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(Catch up on Part 1 and Part 2)
This series is a step by step visualization of the home office design process. The pandemic has made working from home a high priority for a vast many people. Therefore the home office has become one of our main interior design considerations lately. You may work from home full time, part time, or not at all. But you’ll benefit from having a dedicated area that provides focus and utility, while offering an atmosphere that inspires you to spend time in it. Consider it a worthwhile investment of your time to imagine your ideal home office.
I’ve written about habits in this blog before (here, here, and here). There is a good reason for that. So much of what I do as a designer is get to know my clients and understand their habits, both the ones they want to keep and the ones they want to change.
There is a concept I apply in my life known as the “only touch it once” rule. Examples of this are placing dishes in the sink, and then later moving them to the dishwasher, or throwing laundry on the floor, and then later moving it to a hamper — two steps instead of one. If you find yourself at the end of the day with a lot to tidy up, you may be creating work for yourself by needlessly doing tasks in phases. But it may also be that your space is not working for you. Make things easy by giving everything you need a proper home in easy reach of where it is used. Plan your design for your habits.
You can probably see that you will want to do inventory and shed some of your redundant items. If you have five staplers and several containers of pens, you can give away, donate, or recycle to reduce volume. In fact, if you have any two tools that are doing the exact same job, get rid of one. It doesn’t make sense to use up space storing two tools that do the same thing.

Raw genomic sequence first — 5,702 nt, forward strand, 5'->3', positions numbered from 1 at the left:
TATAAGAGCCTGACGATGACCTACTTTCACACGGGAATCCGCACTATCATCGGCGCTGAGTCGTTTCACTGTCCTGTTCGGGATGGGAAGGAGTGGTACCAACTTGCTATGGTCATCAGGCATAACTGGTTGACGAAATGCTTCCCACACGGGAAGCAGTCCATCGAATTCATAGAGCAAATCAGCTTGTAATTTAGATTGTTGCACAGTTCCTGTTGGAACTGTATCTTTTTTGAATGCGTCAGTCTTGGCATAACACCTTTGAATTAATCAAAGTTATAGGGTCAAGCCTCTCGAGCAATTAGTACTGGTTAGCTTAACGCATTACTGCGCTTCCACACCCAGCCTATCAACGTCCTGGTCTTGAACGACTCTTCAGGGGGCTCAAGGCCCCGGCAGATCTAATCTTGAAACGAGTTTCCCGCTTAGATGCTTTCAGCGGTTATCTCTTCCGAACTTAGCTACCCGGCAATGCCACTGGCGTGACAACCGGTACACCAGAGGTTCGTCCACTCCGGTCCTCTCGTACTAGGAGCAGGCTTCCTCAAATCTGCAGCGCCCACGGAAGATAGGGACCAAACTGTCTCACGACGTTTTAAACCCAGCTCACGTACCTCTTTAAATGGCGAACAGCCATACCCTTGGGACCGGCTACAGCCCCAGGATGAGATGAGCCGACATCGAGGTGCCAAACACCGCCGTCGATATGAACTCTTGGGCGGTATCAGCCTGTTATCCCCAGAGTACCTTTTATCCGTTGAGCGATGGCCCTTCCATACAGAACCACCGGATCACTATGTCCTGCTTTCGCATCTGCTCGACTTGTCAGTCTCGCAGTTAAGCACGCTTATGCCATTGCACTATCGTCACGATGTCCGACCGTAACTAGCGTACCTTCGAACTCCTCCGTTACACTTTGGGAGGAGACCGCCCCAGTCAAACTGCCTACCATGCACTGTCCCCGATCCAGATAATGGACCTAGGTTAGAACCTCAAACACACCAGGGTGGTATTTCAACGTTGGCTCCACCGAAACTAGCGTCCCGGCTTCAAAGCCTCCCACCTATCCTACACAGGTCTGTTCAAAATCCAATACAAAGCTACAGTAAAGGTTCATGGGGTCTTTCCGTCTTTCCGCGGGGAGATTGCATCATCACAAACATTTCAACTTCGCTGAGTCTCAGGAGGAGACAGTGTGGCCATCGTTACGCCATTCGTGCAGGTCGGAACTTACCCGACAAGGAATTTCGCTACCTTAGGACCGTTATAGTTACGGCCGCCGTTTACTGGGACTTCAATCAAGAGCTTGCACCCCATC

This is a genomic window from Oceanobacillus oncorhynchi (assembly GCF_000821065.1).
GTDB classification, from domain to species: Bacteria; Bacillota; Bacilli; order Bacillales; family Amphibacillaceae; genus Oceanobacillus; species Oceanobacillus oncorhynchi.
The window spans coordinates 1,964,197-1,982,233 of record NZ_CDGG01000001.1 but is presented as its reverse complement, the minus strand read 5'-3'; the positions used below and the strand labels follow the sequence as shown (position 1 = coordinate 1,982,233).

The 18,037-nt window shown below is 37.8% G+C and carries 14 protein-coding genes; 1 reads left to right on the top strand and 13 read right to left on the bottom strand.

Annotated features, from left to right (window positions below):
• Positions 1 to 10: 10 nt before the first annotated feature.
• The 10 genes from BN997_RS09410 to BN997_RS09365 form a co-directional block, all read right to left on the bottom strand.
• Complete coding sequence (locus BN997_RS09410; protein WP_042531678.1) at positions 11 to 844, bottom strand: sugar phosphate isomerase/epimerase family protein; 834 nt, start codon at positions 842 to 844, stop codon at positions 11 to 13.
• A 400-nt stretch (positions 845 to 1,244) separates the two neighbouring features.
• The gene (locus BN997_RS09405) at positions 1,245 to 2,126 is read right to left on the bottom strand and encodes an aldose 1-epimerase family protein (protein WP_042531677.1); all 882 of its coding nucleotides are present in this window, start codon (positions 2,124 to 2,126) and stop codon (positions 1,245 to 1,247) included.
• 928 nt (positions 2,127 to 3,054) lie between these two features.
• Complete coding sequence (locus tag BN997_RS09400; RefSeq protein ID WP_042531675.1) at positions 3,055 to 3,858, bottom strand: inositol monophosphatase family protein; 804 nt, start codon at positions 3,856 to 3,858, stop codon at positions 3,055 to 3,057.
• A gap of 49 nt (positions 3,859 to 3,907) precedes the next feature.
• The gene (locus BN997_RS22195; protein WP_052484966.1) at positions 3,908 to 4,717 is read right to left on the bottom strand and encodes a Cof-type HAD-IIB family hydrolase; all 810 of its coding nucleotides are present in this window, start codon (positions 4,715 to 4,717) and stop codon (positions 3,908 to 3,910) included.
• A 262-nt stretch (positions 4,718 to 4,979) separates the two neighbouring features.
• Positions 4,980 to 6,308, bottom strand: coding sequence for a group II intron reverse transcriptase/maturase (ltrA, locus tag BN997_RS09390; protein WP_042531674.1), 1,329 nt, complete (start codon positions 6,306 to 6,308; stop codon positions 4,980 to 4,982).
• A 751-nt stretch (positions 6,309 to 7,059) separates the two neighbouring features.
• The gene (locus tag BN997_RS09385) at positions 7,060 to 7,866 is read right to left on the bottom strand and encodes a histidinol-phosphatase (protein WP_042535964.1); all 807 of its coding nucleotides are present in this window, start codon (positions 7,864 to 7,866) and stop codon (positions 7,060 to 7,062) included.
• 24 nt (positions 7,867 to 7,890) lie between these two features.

Let the most important items take center stage (what you need AND what you love). And consider this: your most important items will be crowded from your field of view by all the redundancies in your environment. Leave only what matters, so that you can design for your best use.
Practical considerations will inform the basic structure of your design. You’ll need your primary tools of course — computer, shelving, work station, reference library, task lighting, white board, drafting or design areas, and so on. But this list shouldn’t just be a series of items. What will really help is to identify problems in need of solutions. What are your recurring issues? Does your office chair become uncomfortable after a while? Do you have what you need when you need it? Are those things in arm’s reach? Does every item have a home? Are there currently things that don’t have to be there?
And of course, you should think about the look of this space. What colors, shapes, light, scents and so on comprise your most perfect work environment? Colored light can stimulate higher brain function, for example, so consider automated lighting or colored LED to bolster your productivity.
Whatever helps you be in the best place physically, mentally and emotionally can and should be considered a top priority. Do an image search for examples of your ideas to help you refine your preferences. Save the best ones to use when you diagram your space. You want to encourage your best self to show up for work each day. You want your environment to inspire and support you. Work is such a big part of life, so let it be pleasurable. You deserve it.
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